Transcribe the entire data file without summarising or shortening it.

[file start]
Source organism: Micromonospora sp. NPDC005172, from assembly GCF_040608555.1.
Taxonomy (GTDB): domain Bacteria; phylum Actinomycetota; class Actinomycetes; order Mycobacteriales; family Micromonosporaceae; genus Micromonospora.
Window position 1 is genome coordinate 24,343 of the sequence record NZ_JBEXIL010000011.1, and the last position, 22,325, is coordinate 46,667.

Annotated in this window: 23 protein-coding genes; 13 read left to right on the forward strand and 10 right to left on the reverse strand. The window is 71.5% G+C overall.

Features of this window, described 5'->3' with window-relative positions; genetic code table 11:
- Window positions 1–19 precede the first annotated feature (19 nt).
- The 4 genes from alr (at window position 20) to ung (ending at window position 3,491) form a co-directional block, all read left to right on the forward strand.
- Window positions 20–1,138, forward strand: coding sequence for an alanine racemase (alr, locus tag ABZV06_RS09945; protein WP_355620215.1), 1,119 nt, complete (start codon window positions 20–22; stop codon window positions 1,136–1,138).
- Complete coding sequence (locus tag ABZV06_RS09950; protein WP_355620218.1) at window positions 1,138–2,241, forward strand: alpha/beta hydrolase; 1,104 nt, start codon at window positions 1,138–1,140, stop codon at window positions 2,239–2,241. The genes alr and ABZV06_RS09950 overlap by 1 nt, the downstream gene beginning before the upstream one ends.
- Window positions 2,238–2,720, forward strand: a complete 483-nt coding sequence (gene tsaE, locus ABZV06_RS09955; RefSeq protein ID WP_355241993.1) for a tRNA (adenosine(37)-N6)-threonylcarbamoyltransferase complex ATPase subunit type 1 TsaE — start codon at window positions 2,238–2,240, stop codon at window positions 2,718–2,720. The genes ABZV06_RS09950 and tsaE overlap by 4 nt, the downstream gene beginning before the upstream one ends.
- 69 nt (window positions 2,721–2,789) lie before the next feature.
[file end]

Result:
Source organism: Micromonospora sp. NPDC005172, from assembly GCF_040608555.1.
Taxonomy (GTDB): domain Bacteria; phylum Actinomycetota; class Actinomycetes; order Mycobacteriales; family Micromonosporaceae; genus Micromonospora.
Window position 1 is genome coordinate 24,343 of the sequence record NZ_JBEXIL010000011.1, and the last position, 22,325, is coordinate 46,667.

Annotated in this window: 23 protein-coding genes; 13 read left to right on the forward strand and 10 right to left on the reverse strand. The window is 71.5% G+C overall.

Features of this window, described 5'->3' with window-relative positions; genetic code table 11:
- Window positions 1–19 precede the first annotated feature (19 nt).
- The 4 genes from alr (at window position 20) to ung (ending at window position 3,491) form a co-directional block, all read left to right on the forward strand.
- Window positions 20–1,138, forward strand: coding sequence for an alanine racemase (alr, locus tag ABZV06_RS09945; protein WP_355620215.1), 1,119 nt, complete (start codon window positions 20–22; stop codon window positions 1,136–1,138).
- Complete coding sequence (locus tag ABZV06_RS09950; protein WP_355620218.1) at window positions 1,138–2,241, forward strand: alpha/beta hydrolase; 1,104 nt, start codon at window positions 1,138–1,140, stop codon at window positions 2,239–2,241. The genes alr and ABZV06_RS09950 overlap by 1 nt, the downstream gene beginning before the upstream one ends.
- Window positions 2,238–2,720, forward strand: a complete 483-nt coding sequence (gene tsaE, locus ABZV06_RS09955; RefSeq protein ID WP_355241993.1) for a tRNA (adenosine(37)-N6)-threonylcarbamoyltransferase complex ATPase subunit type 1 TsaE — start codon at window positions 2,238–2,240, stop codon at window positions 2,718–2,720. The genes ABZV06_RS09950 and tsaE overlap by 4 nt, the downstream gene beginning before the upstream one ends.
- 69 nt (window positions 2,721–2,789) lie before the next feature.